The charity Alone, which works with older people told The Consumer Show about its experience of helping "Jimmy", a vulnerable man whose identity we are protecting after he was signed up by Yourtel. Jimmy doesn't remember receiving a sales call but Gary Blanchfield, a case worker with Alone, said it would have been clear to anyone who did call him that he does not have the capacity to enter a contract over the phone: "His communication skills wouldn't be great so you'd know instantly once you spoke to him."
After sending Yourtel a letter from Jimmy's GP, Gary managed to get him out of his contract and his money was refunded but the experience has affected his mental health.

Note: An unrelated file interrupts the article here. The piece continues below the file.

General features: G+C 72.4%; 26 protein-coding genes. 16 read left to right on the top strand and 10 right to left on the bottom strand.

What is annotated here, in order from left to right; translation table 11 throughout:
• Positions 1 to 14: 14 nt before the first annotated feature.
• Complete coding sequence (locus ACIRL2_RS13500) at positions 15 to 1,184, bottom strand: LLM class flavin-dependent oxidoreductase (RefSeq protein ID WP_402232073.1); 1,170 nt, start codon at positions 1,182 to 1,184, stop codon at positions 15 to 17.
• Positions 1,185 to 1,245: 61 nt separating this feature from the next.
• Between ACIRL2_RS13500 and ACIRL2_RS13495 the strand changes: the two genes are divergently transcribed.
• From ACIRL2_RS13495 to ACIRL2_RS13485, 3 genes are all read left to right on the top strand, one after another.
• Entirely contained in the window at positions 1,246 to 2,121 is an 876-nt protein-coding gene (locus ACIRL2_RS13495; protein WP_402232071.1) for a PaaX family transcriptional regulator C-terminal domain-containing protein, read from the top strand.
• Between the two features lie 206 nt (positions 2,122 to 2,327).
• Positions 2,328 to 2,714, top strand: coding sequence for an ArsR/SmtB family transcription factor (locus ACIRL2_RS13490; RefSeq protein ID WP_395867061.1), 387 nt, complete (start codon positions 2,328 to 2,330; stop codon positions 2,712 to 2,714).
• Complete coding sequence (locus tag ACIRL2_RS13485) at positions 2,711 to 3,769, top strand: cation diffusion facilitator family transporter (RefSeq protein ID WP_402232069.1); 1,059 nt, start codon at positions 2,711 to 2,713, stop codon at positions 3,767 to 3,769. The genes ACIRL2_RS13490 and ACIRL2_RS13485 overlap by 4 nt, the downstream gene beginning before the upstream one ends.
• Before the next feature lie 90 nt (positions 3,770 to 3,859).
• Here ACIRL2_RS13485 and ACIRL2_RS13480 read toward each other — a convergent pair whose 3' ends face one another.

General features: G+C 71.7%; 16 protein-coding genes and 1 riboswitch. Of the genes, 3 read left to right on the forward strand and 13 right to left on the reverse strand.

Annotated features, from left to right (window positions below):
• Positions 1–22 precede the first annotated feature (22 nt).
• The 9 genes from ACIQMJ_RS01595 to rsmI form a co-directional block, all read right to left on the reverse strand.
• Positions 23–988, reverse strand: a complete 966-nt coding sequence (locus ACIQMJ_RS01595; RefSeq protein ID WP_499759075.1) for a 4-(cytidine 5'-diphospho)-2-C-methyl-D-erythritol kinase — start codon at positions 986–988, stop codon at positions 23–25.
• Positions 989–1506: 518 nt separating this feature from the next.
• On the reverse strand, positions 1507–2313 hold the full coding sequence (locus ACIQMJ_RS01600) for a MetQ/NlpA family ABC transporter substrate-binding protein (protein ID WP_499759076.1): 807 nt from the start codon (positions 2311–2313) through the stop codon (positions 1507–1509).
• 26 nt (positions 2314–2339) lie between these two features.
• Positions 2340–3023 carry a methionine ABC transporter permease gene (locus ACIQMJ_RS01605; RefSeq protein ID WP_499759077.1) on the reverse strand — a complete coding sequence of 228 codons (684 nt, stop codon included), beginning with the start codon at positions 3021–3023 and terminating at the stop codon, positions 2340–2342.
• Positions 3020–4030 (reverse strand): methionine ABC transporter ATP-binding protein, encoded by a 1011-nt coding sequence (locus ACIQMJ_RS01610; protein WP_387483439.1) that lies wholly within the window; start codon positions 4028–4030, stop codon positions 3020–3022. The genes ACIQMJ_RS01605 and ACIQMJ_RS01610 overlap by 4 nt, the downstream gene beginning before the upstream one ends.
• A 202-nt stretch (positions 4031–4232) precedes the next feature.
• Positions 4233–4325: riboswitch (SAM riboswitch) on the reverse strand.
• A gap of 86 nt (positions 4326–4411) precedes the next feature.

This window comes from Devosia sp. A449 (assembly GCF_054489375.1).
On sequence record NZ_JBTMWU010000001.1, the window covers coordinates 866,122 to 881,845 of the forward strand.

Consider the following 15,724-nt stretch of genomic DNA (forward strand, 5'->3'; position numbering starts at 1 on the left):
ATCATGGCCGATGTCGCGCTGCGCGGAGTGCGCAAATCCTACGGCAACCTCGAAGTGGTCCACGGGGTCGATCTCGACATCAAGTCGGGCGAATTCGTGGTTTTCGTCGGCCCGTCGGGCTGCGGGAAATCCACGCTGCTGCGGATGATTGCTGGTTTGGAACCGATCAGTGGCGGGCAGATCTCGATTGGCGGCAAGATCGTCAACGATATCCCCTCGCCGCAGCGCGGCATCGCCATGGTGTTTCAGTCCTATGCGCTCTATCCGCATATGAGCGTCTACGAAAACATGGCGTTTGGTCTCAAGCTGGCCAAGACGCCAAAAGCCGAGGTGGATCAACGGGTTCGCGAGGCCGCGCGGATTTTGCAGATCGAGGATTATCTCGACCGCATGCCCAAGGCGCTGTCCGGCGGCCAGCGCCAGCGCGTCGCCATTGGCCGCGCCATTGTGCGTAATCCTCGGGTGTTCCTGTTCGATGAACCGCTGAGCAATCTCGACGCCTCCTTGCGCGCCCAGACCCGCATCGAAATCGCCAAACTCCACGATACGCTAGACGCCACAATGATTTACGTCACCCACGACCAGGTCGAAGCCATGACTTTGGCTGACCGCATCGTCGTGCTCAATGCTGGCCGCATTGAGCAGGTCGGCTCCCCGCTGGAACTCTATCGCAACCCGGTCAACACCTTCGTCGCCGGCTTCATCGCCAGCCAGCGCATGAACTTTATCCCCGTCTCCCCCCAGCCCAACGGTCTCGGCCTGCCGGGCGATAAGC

Pam Donlan got a sales call from Yourtel in December: "They gave me the impression that they were associated with Eircom and that as an Eircom customer they were offering me a cheaper deal."
She felt uneasy afterwards and only realised she'd been signed up by Yourtel after contacting Eircom directly. Pam cancelled her contract within a few days but Yourtel pursued her for the cost of calls she had made before her cancellation and has added "fees/interest" and a "disconnection fee". Pam has paid some of bill but Yourel has told her that the remaining debt has been passed on to a debt collection agency.
The communications regulator, Comreg has been investigating Yourtel. In January of this year it found that it had been phoning people who had told their phone providers they did not want to be contacted by salespeople. Furthermore Comreg found that Yourtel hadn't explained in writing to new customers that they had 14 days to change their mind.